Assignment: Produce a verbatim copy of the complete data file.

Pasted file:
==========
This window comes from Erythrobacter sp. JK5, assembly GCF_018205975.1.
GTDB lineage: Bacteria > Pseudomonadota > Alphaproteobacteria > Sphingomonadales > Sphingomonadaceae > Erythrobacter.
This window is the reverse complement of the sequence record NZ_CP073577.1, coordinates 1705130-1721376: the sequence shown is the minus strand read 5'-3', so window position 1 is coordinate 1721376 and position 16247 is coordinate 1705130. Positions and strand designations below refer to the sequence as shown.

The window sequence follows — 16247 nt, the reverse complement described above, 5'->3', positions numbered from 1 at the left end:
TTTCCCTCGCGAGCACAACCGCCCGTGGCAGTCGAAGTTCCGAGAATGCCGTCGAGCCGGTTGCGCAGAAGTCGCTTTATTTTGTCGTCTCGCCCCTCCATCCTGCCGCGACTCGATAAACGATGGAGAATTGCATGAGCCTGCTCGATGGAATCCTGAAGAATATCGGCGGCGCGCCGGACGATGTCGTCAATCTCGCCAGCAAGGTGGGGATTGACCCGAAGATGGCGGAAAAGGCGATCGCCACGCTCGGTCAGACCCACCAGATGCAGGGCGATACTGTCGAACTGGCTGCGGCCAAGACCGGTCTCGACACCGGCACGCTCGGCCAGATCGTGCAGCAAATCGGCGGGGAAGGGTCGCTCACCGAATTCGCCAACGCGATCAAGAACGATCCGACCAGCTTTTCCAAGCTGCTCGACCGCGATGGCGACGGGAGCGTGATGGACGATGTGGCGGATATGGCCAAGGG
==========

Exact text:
This window comes from Erythrobacter sp. JK5, assembly GCF_018205975.1.
GTDB lineage: Bacteria > Pseudomonadota > Alphaproteobacteria > Sphingomonadales > Sphingomonadaceae > Erythrobacter.
This window is the reverse complement of the sequence record NZ_CP073577.1, coordinates 1705130-1721376: the sequence shown is the minus strand read 5'-3', so window position 1 is coordinate 1721376 and position 16247 is coordinate 1705130. Positions and strand designations below refer to the sequence as shown.

The window sequence follows — 16247 nt, the reverse complement described above, 5'->3', positions numbered from 1 at the left end:
TTTCCCTCGCGAGCACAACCGCCCGTGGCAGTCGAAGTTCCGAGAATGCCGTCGAGCCGGTTGCGCAGAAGTCGCTTTATTTTGTCGTCTCGCCCCTCCATCCTGCCGCGACTCGATAAACGATGGAGAATTGCATGAGCCTGCTCGATGGAATCCTGAAGAATATCGGCGGCGCGCCGGACGATGTCGTCAATCTCGCCAGCAAGGTGGGGATTGACCCGAAGATGGCGGAAAAGGCGATCGCCACGCTCGGTCAGACCCACCAGATGCAGGGCGATACTGTCGAACTGGCTGCGGCCAAGACCGGTCTCGACACCGGCACGCTCGGCCAGATCGTGCAGCAAATCGGCGGGGAAGGGTCGCTCACCGAATTCGCCAACGCGATCAAGAACGATCCGACCAGCTTTTCCAAGCTGCTCGACCGCGATGGCGACGGGAGCGTGATGGACGATGTGGCGGATATGGCCAAGGG